NOTE: This post, about how I do Twitter, is obsolete now, in that I currently have well over 300,000 followers, not 10K, and I've learned a lot about Twitter in the four years since this post was written. See this 2013 post for more up-to-date info.
NOTE: If you came here wanting to know what "+K" means in a tweet, it refers to Klout.com kred points. If you came here to learn what the 'K' means in 10K, it means thousand. Lots of people Google it, apparently.
Somebody on Twitter asked me over the weekend what it means to have 10K Twitter followers. Since most people learn in grade school that 'K' used in a numeric context means "thousand," I have to assume that the person's question was rhetorical in nature rather than numerical. Either that, or he failed 5th grade.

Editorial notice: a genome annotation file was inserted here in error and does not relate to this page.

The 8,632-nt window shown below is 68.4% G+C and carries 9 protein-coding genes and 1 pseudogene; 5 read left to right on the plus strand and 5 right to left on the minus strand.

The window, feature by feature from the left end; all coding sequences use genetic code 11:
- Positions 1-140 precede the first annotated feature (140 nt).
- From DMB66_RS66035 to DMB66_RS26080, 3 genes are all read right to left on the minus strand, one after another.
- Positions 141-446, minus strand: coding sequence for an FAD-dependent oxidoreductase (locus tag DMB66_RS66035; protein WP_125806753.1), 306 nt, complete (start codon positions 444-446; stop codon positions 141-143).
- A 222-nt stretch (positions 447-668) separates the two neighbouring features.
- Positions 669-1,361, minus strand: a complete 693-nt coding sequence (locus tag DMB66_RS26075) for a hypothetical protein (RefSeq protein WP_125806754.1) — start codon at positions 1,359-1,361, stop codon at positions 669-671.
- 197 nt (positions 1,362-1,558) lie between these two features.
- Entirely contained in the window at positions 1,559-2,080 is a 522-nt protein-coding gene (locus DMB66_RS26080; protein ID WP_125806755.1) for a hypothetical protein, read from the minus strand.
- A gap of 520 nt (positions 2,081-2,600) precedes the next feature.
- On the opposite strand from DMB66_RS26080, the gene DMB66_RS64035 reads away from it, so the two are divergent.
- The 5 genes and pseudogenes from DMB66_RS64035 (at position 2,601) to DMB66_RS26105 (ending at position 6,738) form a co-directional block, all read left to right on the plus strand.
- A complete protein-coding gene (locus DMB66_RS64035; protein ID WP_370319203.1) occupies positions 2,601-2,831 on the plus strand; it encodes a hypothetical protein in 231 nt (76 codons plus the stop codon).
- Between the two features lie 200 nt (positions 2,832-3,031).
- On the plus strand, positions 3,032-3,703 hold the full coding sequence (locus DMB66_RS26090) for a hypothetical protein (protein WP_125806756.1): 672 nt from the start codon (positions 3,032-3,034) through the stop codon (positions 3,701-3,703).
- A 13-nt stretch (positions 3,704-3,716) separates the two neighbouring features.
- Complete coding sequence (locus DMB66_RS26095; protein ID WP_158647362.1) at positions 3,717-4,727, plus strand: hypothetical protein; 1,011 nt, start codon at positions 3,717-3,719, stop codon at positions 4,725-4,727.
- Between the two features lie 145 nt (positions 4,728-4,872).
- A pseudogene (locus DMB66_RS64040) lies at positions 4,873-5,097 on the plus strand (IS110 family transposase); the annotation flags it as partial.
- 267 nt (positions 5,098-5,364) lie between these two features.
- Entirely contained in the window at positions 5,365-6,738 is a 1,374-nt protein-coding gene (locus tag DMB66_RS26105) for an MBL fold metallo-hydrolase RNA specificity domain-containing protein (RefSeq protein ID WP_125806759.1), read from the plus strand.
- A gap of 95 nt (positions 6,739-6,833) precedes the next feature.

Still, let me make it perfectly clear. Having 10K Twitter followers means just one thing. It means you have ten times more than 1K Twitter followers.
It's important for me to have an audience, because by profession I'm a person who transfers knowledge and influences opinion. If I have a larger audience, I'm more effective at what I do. That's fundamentally why I went about the six-month-long task of trying to attract and keep ten thousand Twitter followers, a goal I reached on Sunday.
Of course, it doesn't help to have followers if they are all robots, nut cases, and mouthbreathers. Quality counts. Unfortunately, Twitter attracts its share of hucksters, scammers, lamers, and marketing hangers-on, and many of them spend their days and nights trying to follow people in hopes of a pingback of some kind. I have some of those people in my 10K, but not so many as to make the remainder not worth having. In fact, I count the quality of my follower list to be extremely high, and I'll explain why I think that -- and just how I got to the 10K mark, incidentally -- tomorrow.
For more on this subject, see my 99-cent e-book.